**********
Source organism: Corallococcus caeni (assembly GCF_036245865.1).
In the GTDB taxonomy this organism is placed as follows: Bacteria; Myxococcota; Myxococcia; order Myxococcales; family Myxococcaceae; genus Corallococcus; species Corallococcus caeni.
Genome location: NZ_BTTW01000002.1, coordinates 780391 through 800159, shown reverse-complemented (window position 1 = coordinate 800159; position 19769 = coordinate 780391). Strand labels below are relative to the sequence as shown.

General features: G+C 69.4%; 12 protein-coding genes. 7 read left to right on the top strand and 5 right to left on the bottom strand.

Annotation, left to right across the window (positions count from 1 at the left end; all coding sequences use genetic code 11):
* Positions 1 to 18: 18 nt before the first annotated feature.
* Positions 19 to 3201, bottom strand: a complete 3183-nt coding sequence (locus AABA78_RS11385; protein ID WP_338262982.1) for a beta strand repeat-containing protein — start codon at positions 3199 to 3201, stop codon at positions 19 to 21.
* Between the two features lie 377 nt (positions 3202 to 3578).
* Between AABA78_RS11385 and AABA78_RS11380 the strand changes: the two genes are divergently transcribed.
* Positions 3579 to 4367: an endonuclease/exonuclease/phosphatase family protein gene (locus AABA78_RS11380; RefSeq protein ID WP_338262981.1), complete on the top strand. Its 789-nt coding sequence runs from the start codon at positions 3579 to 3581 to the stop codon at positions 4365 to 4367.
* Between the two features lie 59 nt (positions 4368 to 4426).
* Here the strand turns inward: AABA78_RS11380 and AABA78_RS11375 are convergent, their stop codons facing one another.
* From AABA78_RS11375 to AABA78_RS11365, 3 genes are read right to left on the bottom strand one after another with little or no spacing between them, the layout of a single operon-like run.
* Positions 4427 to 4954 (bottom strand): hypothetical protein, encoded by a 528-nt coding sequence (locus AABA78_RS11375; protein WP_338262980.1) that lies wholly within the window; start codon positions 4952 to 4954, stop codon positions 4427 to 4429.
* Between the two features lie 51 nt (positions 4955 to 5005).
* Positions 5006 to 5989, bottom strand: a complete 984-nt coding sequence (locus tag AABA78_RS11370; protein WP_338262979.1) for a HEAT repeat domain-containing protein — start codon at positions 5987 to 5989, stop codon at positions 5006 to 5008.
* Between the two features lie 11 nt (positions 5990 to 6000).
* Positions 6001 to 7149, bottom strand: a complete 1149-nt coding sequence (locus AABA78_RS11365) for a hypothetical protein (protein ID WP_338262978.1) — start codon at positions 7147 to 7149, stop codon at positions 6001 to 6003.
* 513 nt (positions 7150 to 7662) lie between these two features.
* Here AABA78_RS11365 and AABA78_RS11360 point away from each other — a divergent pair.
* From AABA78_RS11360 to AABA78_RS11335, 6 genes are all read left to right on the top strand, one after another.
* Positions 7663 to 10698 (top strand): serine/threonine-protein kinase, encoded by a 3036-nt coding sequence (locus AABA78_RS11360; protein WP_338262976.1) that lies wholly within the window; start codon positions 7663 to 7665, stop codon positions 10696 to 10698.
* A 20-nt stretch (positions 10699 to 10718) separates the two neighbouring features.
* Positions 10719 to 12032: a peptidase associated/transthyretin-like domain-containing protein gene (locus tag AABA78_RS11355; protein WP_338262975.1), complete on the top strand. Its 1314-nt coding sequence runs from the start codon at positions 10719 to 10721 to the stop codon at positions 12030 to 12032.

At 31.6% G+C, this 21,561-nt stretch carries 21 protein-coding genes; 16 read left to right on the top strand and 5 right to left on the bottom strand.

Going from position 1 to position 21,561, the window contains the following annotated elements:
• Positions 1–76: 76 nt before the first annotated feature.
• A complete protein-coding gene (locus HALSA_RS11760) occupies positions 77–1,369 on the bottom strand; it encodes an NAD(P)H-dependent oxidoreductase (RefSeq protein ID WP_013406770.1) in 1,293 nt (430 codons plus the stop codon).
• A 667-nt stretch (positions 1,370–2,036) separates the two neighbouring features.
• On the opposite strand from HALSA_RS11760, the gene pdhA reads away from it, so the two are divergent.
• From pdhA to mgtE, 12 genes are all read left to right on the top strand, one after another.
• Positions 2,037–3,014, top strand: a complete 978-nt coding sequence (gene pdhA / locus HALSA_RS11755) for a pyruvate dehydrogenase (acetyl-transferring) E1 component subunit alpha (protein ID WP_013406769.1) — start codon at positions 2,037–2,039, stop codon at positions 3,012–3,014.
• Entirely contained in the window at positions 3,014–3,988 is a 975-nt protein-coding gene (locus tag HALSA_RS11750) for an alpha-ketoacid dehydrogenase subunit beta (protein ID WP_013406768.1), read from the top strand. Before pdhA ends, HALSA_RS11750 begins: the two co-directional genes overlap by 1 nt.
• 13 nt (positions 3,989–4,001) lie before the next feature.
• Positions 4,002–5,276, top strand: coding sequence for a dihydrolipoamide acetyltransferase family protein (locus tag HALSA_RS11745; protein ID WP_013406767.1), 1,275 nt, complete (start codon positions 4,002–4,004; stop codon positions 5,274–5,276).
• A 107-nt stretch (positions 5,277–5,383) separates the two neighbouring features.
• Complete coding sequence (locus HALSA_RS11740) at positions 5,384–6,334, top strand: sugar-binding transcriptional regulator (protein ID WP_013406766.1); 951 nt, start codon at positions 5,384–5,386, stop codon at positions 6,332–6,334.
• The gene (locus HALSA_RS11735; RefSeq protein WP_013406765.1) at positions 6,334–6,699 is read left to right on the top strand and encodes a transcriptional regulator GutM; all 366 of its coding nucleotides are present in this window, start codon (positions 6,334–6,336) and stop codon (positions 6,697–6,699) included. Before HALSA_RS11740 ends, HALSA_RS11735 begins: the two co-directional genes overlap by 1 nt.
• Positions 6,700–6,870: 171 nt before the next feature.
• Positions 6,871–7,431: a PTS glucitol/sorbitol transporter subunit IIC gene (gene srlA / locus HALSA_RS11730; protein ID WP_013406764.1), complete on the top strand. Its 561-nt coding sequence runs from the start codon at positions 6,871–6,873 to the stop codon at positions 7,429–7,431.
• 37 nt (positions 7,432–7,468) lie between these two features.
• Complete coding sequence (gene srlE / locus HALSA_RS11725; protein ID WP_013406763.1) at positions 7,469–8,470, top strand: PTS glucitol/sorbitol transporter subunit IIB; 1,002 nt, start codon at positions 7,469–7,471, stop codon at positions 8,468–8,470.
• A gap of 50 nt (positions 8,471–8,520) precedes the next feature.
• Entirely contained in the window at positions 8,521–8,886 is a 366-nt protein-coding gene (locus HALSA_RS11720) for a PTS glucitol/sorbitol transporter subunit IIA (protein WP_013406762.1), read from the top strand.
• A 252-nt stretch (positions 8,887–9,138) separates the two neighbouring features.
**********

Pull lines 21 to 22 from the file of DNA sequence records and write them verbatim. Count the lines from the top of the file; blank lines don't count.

* From AABA78_RS11360 to AABA78_RS11335, 6 genes are all read left to right on the top strand, one after another.
* Positions 7663 to 10698 (top strand): serine/threonine-protein kinase, encoded by a 3036-nt coding sequence (locus AABA78_RS11360; protein WP_338262976.1) that lies wholly within the window; start codon positions 7663 to 7665, stop codon positions 10696 to 10698.